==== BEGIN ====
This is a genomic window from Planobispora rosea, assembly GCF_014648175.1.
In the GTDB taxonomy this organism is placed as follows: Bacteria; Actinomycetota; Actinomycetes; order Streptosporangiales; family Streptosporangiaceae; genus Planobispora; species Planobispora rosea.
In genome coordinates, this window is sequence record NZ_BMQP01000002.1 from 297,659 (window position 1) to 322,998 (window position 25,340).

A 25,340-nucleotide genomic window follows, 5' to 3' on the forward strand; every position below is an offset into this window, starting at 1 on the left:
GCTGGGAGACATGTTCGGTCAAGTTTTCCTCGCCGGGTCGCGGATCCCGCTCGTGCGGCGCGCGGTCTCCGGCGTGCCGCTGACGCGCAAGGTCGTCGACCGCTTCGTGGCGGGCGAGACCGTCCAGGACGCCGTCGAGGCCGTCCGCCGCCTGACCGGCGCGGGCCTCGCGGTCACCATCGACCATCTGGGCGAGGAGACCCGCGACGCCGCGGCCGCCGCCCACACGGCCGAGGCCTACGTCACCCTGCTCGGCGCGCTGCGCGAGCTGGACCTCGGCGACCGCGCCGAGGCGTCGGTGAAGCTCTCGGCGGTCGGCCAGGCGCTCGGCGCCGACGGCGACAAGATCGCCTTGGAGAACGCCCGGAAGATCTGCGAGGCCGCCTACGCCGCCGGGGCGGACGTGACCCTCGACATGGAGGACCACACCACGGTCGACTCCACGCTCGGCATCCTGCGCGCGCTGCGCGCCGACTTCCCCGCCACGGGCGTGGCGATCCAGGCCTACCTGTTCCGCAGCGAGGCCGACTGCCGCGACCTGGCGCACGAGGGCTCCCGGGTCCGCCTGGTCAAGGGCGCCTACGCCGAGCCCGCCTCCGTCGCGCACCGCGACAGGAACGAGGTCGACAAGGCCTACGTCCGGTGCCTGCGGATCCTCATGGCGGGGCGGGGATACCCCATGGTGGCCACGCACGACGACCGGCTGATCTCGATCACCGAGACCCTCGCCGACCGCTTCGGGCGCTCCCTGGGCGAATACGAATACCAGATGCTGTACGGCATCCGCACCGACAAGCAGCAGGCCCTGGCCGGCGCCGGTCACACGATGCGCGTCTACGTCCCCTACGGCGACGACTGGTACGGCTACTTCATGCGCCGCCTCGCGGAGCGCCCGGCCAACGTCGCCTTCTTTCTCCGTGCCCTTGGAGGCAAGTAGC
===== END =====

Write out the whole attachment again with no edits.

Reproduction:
This is a genomic window from Planobispora rosea, assembly GCF_014648175.1.
In the GTDB taxonomy this organism is placed as follows: Bacteria; Actinomycetota; Actinomycetes; order Streptosporangiales; family Streptosporangiaceae; genus Planobispora; species Planobispora rosea.
In genome coordinates, this window is sequence record NZ_BMQP01000002.1 from 297,659 (window position 1) to 322,998 (window position 25,340).

A 25,340-nucleotide genomic window follows, 5' to 3' on the forward strand; every position below is an offset into this window, starting at 1 on the left:
GCTGGGAGACATGTTCGGTCAAGTTTTCCTCGCCGGGTCGCGGATCCCGCTCGTGCGGCGCGCGGTCTCCGGCGTGCCGCTGACGCGCAAGGTCGTCGACCGCTTCGTGGCGGGCGAGACCGTCCAGGACGCCGTCGAGGCCGTCCGCCGCCTGACCGGCGCGGGCCTCGCGGTCACCATCGACCATCTGGGCGAGGAGACCCGCGACGCCGCGGCCGCCGCCCACACGGCCGAGGCCTACGTCACCCTGCTCGGCGCGCTGCGCGAGCTGGACCTCGGCGACCGCGCCGAGGCGTCGGTGAAGCTCTCGGCGGTCGGCCAGGCGCTCGGCGCCGACGGCGACAAGATCGCCTTGGAGAACGCCCGGAAGATCTGCGAGGCCGCCTACGCCGCCGGGGCGGACGTGACCCTCGACATGGAGGACCACACCACGGTCGACTCCACGCTCGGCATCCTGCGCGCGCTGCGCGCCGACTTCCCCGCCACGGGCGTGGCGATCCAGGCCTACCTGTTCCGCAGCGAGGCCGACTGCCGCGACCTGGCGCACGAGGGCTCCCGGGTCCGCCTGGTCAAGGGCGCCTACGCCGAGCCCGCCTCCGTCGCGCACCGCGACAGGAACGAGGTCGACAAGGCCTACGTCCGGTGCCTGCGGATCCTCATGGCGGGGCGGGGATACCCCATGGTGGCCACGCACGACGACCGGCTGATCTCGATCACCGAGACCCTCGCCGACCGCTTCGGGCGCTCCCTGGGCGAATACGAATACCAGATGCTGTACGGCATCCGCACCGACAAGCAGCAGGCCCTGGCCGGCGCCGGTCACACGATGCGCGTCTACGTCCCCTACGGCGACGACTGGTACGGCTACTTCATGCGCCGCCTCGCGGAGCGCCCGGCCAACGTCGCCTTCTTTCTCCGTGCCCTTGGAGGCAAGTAGC